Michael: We are very lucky that our playing group is highly motivated so heavy encouragement from me is not always required. We take a very professional approach to our training. We have a set of outcomes that we try to achieve for each session which all players and coaches are aware of. Our goal is to achieve those markers then move onto the next session in a business like fashion. Obviously motivation varies from session to session and day to day, but it’s my role to keep the training program stimulating so we minimise any lack of motivation throughout the pre-season. Preparation with alternate goals in mind makes a huge difference. For example, we spend a fair bit of our time before Christmas preparing for a series of fun runs. We had target times we were trying to hit for those runs, so our training preparation was for a running event rather than netball, which created the ability to improve the characteristics that we wanted to improve on the court, but by doing so with another goal in mind. As for music, that’s a personal choice. I find it hard to concentrate with music being too loud in the gym. It makes is difficult to communicate and make technical corrections with the music cranked right up as well. Most of the time, if our group wants the music loud, they use their headphones.

How did you become the Strength and Conditioning Coach for the Melbourne Vixens? What advise do you have for others who want to pursue similar careers?

Michael: I work for an organisation called the Victorian Institute of Sport which has the responsibility to prepare a vast majority of Victorian based elite athletes. In my ten years working there, I have worked with a huge amount of athletes from a number of sports such as professional cycling, baseball, rowing, aerial skiing, snowboarding, hockey and netball just to name a few. One of my key roles as the senior strength and conditioning coach at VIS is the rehabilitation of injured athletes. It was during the time leading into the Commonwealth Games working with Julie Corletto and Sharelle McMahon that I started working with netball, which then progressed to looking after the full squad the last two pre-seasons.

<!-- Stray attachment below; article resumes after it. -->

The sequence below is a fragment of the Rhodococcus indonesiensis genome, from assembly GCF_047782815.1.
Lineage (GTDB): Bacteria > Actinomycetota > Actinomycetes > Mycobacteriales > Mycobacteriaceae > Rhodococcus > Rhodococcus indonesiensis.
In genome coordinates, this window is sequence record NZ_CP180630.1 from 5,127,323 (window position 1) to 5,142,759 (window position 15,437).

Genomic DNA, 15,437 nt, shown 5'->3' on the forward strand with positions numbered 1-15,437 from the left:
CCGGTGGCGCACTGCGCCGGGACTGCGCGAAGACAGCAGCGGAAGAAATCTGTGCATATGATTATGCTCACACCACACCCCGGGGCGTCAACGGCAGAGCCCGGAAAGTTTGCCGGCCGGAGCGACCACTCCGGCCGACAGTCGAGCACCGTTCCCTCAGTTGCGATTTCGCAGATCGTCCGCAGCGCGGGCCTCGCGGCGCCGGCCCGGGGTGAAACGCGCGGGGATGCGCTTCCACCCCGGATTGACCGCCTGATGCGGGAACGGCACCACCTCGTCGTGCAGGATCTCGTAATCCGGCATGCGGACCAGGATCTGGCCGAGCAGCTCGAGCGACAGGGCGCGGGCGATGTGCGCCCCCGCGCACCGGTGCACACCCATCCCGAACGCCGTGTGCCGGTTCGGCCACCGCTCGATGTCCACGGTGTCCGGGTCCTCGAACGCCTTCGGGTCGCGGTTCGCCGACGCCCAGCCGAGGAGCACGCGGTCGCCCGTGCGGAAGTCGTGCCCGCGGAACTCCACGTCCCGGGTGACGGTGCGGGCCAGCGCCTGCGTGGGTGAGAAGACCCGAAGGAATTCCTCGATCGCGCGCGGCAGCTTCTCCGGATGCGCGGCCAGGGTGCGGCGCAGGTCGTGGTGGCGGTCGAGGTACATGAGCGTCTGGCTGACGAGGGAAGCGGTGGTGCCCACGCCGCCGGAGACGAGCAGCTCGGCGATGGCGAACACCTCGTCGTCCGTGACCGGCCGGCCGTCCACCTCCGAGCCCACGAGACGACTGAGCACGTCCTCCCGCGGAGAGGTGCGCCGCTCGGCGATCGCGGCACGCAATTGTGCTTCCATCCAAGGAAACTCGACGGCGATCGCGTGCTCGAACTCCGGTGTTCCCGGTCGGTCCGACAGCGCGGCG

My advice to anyone who wants to get into any form of elite coaching is that first of all, you have to have a complete love and passion for all sports, and an understanding that it is anything but a “normal” job. The hours are very long, the pressure is high, the accountability is higher! if you aren’t prepared to start early in the morning, finish late and night and work weekend, then coaching may not be for you. However, if you are prepared for the unusual structure, coaching and working with athletes is an amazingly rewarding occupation and I would encourage anyone with a passion for their sport to have a try.

Who or what inspires you?

Michael: Highly motivated positive people. I have plenty of energy for everything I do in life, and highly motivated positive people gives me even more drive for all aspects of life, not just sport. Nothing will sap your enthusiasm, drive and energy quicker than negative people. Always surround yourself with positivity!!!

Do you have a favourite quote?

Michael: I have a list of “rules” stuck on the wall next to my computer from a book called The Lombardi Rules. They are as follows:

  • Ask yourself the tough questions
  • Look the truth straight on
  • Play to your strengths
  • Write your own character
  • Think the big picture
  • Be completely committed
  • Work harder (and smarter) than everybody
  • Be prepared to sacrifice
  • Be mentally tough
  • Balance humility and pride
  • Lead with integrity
  • Explain the whys
  • Strike a balance
  • Build confidence
  • Use your mission
  • Make sure you know your stuff
  • Demand authority
  • Respect legitimate authority
  • Act, don’t react
  • Keep it simple
  • Chase perfection
  • Tailor your motivation
  • Motivate by degrees
  • Focus on fundamentals
  • Run to win!

    This is the first instalment in our court side interview series. Stay tuned for more coming soon!